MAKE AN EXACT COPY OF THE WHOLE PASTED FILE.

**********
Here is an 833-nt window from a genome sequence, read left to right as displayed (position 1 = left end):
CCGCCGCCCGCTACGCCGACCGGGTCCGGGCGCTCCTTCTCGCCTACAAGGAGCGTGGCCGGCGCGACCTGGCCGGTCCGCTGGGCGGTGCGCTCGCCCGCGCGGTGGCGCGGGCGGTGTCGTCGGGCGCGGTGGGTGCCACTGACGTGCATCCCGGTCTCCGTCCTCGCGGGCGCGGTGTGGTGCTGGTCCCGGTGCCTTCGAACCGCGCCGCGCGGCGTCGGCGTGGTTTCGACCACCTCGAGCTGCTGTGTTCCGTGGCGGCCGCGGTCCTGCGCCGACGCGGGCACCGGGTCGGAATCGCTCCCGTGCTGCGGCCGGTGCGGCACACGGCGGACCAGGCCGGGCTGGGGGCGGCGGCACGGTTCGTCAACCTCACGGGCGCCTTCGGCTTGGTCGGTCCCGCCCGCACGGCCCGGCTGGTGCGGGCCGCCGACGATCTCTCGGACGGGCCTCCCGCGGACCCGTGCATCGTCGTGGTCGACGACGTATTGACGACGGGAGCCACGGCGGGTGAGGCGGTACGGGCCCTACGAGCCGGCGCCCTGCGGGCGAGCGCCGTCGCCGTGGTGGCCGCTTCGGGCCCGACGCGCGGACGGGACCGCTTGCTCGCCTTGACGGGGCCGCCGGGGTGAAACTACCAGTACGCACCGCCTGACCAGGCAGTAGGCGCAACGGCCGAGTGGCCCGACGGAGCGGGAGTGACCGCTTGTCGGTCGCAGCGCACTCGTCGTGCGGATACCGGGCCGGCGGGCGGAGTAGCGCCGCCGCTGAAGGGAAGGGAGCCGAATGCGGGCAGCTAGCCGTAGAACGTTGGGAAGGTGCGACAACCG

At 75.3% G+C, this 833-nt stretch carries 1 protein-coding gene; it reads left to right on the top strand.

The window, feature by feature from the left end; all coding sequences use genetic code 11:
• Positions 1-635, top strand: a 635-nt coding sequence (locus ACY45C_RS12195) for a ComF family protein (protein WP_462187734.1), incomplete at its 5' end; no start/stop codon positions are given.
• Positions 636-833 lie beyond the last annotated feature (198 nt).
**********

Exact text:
Here is an 833-nt window from a genome sequence, read left to right as displayed (position 1 = left end):
CCGCCGCCCGCTACGCCGACCGGGTCCGGGCGCTCCTTCTCGCCTACAAGGAGCGTGGCCGGCGCGACCTGGCCGGTCCGCTGGGCGGTGCGCTCGCCCGCGCGGTGGCGCGGGCGGTGTCGTCGGGCGCGGTGGGTGCCACTGACGTGCATCCCGGTCTCCGTCCTCGCGGGCGCGGTGTGGTGCTGGTCCCGGTGCCTTCGAACCGCGCCGCGCGGCGTCGGCGTGGTTTCGACCACCTCGAGCTGCTGTGTTCCGTGGCGGCCGCGGTCCTGCGCCGACGCGGGCACCGGGTCGGAATCGCTCCCGTGCTGCGGCCGGTGCGGCACACGGCGGACCAGGCCGGGCTGGGGGCGGCGGCACGGTTCGTCAACCTCACGGGCGCCTTCGGCTTGGTCGGTCCCGCCCGCACGGCCCGGCTGGTGCGGGCCGCCGACGATCTCTCGGACGGGCCTCCCGCGGACCCGTGCATCGTCGTGGTCGACGACGTATTGACGACGGGAGCCACGGCGGGTGAGGCGGTACGGGCCCTACGAGCCGGCGCCCTGCGGGCGAGCGCCGTCGCCGTGGTGGCCGCTTCGGGCCCGACGCGCGGACGGGACCGCTTGCTCGCCTTGACGGGGCCGCCGGGGTGAAACTACCAGTACGCACCGCCTGACCAGGCAGTAGGCGCAACGGCCGAGTGGCCCGACGGAGCGGGAGTGACCGCTTGTCGGTCGCAGCGCACTCGTCGTGCGGATACCGGGCCGGCGGGCGGAGTAGCGCCGCCGCTGAAGGGAAGGGAGCCGAATGCGGGCAGCTAGCCGTAGAACGTTGGGAAGGTGCGACAACCG

At 75.3% G+C, this 833-nt stretch carries 1 protein-coding gene; it reads left to right on the top strand.

The window, feature by feature from the left end; all coding sequences use genetic code 11:
• Positions 1-635, top strand: a 635-nt coding sequence (locus ACY45C_RS12195) for a ComF family protein (protein WP_462187734.1), incomplete at its 5' end; no start/stop codon positions are given.
• Positions 636-833 lie beyond the last annotated feature (198 nt).